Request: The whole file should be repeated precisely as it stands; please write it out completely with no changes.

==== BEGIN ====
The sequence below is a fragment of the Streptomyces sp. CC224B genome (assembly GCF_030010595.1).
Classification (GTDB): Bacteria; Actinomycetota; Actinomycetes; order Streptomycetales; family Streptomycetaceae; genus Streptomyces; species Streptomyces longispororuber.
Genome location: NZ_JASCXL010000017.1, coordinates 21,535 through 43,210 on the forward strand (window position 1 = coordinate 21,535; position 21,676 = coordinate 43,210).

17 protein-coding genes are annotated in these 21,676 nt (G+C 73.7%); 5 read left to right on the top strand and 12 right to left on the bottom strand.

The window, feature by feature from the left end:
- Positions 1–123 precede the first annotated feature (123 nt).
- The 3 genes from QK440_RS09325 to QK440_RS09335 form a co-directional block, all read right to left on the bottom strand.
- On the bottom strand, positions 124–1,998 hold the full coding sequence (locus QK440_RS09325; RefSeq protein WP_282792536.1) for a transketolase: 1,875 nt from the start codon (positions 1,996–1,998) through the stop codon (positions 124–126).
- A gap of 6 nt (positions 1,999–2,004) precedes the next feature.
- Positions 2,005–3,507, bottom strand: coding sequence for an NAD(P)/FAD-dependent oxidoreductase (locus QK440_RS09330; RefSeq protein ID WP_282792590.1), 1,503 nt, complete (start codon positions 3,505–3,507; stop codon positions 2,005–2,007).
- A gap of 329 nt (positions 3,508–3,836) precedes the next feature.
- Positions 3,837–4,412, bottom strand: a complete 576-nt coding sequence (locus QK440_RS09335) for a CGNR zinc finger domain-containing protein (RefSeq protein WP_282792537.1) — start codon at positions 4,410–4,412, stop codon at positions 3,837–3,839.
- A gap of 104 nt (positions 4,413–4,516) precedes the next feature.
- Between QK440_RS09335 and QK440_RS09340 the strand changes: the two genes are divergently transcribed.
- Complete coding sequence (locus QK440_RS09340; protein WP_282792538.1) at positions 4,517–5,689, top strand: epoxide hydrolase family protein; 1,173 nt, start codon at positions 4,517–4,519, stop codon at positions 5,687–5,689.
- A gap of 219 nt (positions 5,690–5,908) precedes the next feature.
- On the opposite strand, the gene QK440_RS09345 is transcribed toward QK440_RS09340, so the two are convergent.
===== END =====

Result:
The sequence below is a fragment of the Streptomyces sp. CC224B genome (assembly GCF_030010595.1).
Classification (GTDB): Bacteria; Actinomycetota; Actinomycetes; order Streptomycetales; family Streptomycetaceae; genus Streptomyces; species Streptomyces longispororuber.
Genome location: NZ_JASCXL010000017.1, coordinates 21,535 through 43,210 on the forward strand (window position 1 = coordinate 21,535; position 21,676 = coordinate 43,210).

17 protein-coding genes are annotated in these 21,676 nt (G+C 73.7%); 5 read left to right on the top strand and 12 right to left on the bottom strand.

The window, feature by feature from the left end:
- Positions 1–123 precede the first annotated feature (123 nt).
- The 3 genes from QK440_RS09325 to QK440_RS09335 form a co-directional block, all read right to left on the bottom strand.
- On the bottom strand, positions 124–1,998 hold the full coding sequence (locus QK440_RS09325; RefSeq protein WP_282792536.1) for a transketolase: 1,875 nt from the start codon (positions 1,996–1,998) through the stop codon (positions 124–126).
- A gap of 6 nt (positions 1,999–2,004) precedes the next feature.
- Positions 2,005–3,507, bottom strand: coding sequence for an NAD(P)/FAD-dependent oxidoreductase (locus QK440_RS09330; RefSeq protein ID WP_282792590.1), 1,503 nt, complete (start codon positions 3,505–3,507; stop codon positions 2,005–2,007).
- A gap of 329 nt (positions 3,508–3,836) precedes the next feature.
- Positions 3,837–4,412, bottom strand: a complete 576-nt coding sequence (locus QK440_RS09335) for a CGNR zinc finger domain-containing protein (RefSeq protein WP_282792537.1) — start codon at positions 4,410–4,412, stop codon at positions 3,837–3,839.
- A gap of 104 nt (positions 4,413–4,516) precedes the next feature.
- Between QK440_RS09335 and QK440_RS09340 the strand changes: the two genes are divergently transcribed.
- Complete coding sequence (locus QK440_RS09340; protein WP_282792538.1) at positions 4,517–5,689, top strand: epoxide hydrolase family protein; 1,173 nt, start codon at positions 4,517–4,519, stop codon at positions 5,687–5,689.
- A gap of 219 nt (positions 5,690–5,908) precedes the next feature.
- On the opposite strand, the gene QK440_RS09345 is transcribed toward QK440_RS09340, so the two are convergent.